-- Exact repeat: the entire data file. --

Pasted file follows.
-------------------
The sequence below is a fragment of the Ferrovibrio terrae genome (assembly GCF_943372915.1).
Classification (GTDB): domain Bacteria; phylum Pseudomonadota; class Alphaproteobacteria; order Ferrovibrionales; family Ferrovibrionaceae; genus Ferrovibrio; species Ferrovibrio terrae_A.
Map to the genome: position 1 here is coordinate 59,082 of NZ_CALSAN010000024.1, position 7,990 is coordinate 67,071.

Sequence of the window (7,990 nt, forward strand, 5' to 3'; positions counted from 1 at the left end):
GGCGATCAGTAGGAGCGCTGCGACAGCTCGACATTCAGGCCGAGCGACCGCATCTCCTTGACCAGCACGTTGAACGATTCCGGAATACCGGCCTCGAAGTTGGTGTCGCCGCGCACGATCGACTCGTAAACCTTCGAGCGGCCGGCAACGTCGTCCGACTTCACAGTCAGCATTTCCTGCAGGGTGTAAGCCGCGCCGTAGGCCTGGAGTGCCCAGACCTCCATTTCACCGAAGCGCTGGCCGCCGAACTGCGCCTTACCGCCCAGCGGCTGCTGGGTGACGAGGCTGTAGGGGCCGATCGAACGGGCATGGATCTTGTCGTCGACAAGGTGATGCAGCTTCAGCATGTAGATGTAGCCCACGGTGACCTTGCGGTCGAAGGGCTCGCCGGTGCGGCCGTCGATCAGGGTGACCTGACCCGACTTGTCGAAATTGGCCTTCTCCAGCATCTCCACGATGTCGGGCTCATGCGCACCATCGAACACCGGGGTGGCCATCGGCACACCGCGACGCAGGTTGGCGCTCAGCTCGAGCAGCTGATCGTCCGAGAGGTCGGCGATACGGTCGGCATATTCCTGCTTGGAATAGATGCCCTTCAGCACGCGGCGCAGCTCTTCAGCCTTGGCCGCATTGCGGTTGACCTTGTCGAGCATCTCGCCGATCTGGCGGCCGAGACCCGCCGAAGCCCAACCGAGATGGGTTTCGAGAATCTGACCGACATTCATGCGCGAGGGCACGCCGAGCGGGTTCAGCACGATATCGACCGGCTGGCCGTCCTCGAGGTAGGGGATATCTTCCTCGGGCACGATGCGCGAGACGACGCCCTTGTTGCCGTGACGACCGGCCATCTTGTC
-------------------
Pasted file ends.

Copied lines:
The sequence below is a fragment of the Ferrovibrio terrae genome (assembly GCF_943372915.1).
Classification (GTDB): domain Bacteria; phylum Pseudomonadota; class Alphaproteobacteria; order Ferrovibrionales; family Ferrovibrionaceae; genus Ferrovibrio; species Ferrovibrio terrae_A.
Map to the genome: position 1 here is coordinate 59,082 of NZ_CALSAN010000024.1, position 7,990 is coordinate 67,071.

Sequence of the window (7,990 nt, forward strand, 5' to 3'; positions counted from 1 at the left end):
GGCGATCAGTAGGAGCGCTGCGACAGCTCGACATTCAGGCCGAGCGACCGCATCTCCTTGACCAGCACGTTGAACGATTCCGGAATACCGGCCTCGAAGTTGGTGTCGCCGCGCACGATCGACTCGTAAACCTTCGAGCGGCCGGCAACGTCGTCCGACTTCACAGTCAGCATTTCCTGCAGGGTGTAAGCCGCGCCGTAGGCCTGGAGTGCCCAGACCTCCATTTCACCGAAGCGCTGGCCGCCGAACTGCGCCTTACCGCCCAGCGGCTGCTGGGTGACGAGGCTGTAGGGGCCGATCGAACGGGCATGGATCTTGTCGTCGACAAGGTGATGCAGCTTCAGCATGTAGATGTAGCCCACGGTGACCTTGCGGTCGAAGGGCTCGCCGGTGCGGCCGTCGATCAGGGTGACCTGACCCGACTTGTCGAAATTGGCCTTCTCCAGCATCTCCACGATGTCGGGCTCATGCGCACCATCGAACACCGGGGTGGCCATCGGCACACCGCGACGCAGGTTGGCGCTCAGCTCGAGCAGCTGATCGTCCGAGAGGTCGGCGATACGGTCGGCATATTCCTGCTTGGAATAGATGCCCTTCAGCACGCGGCGCAGCTCTTCAGCCTTGGCCGCATTGCGGTTGACCTTGTCGAGCATCTCGCCGATCTGGCGGCCGAGACCCGCCGAAGCCCAACCGAGATGGGTTTCGAGAATCTGACCGACATTCATGCGCGAGGGCACGCCGAGCGGGTTCAGCACGATATCGACCGGCTGGCCGTCCTCGAGGTAGGGGATATCTTCCTCGGGCACGATGCGCGAGACGACGCCCTTGTTGCCGTGACGACCGGCCATCTTGTC